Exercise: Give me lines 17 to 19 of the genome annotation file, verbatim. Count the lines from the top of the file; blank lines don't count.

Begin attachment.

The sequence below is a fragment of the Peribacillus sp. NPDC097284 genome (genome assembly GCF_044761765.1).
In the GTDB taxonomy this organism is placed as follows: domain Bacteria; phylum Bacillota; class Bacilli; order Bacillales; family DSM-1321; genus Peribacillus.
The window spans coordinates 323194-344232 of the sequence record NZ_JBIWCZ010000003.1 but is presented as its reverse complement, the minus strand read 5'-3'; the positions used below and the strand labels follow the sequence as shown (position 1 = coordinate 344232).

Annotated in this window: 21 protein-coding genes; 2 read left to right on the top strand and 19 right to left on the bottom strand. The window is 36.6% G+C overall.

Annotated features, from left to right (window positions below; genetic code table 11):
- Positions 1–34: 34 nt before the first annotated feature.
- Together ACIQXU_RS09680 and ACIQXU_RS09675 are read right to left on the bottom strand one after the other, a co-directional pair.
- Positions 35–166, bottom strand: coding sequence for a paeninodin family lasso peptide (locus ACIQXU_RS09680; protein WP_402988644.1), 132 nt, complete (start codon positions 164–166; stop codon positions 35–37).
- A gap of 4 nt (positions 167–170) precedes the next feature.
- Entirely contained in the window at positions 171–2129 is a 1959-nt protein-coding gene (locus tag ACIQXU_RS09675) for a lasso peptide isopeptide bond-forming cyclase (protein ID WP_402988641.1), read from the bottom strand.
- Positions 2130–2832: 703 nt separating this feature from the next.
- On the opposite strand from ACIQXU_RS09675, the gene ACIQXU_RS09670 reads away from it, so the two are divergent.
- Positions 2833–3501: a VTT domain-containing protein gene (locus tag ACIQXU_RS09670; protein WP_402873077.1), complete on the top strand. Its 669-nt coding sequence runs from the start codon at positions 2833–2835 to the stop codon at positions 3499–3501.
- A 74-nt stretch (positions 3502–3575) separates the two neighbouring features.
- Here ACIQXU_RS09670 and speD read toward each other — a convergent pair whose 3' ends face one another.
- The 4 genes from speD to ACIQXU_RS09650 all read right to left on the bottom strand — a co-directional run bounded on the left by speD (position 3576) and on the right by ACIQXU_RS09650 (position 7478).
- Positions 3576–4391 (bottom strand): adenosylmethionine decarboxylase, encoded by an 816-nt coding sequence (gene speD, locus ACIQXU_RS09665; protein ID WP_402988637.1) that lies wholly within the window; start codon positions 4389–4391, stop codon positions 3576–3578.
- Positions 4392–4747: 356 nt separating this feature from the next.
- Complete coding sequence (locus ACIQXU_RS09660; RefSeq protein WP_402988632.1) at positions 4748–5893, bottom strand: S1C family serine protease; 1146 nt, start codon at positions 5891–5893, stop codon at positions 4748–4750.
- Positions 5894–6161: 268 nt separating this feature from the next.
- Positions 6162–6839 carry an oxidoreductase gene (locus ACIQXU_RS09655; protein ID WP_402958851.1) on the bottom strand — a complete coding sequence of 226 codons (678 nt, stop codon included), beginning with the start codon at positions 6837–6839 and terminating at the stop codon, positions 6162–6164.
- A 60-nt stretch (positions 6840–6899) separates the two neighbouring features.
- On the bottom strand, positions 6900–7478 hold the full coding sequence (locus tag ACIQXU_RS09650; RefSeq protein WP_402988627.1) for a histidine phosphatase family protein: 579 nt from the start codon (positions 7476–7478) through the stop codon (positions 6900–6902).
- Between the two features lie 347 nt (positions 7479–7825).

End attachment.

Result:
- Positions 3576–4391 (bottom strand): adenosylmethionine decarboxylase, encoded by an 816-nt coding sequence (gene speD, locus ACIQXU_RS09665; protein ID WP_402988637.1) that lies wholly within the window; start codon positions 4389–4391, stop codon positions 3576–3578.
- Positions 4392–4747: 356 nt separating this feature from the next.
- Complete coding sequence (locus ACIQXU_RS09660; RefSeq protein WP_402988632.1) at positions 4748–5893, bottom strand: S1C family serine protease; 1146 nt, start codon at positions 5891–5893, stop codon at positions 4748–4750.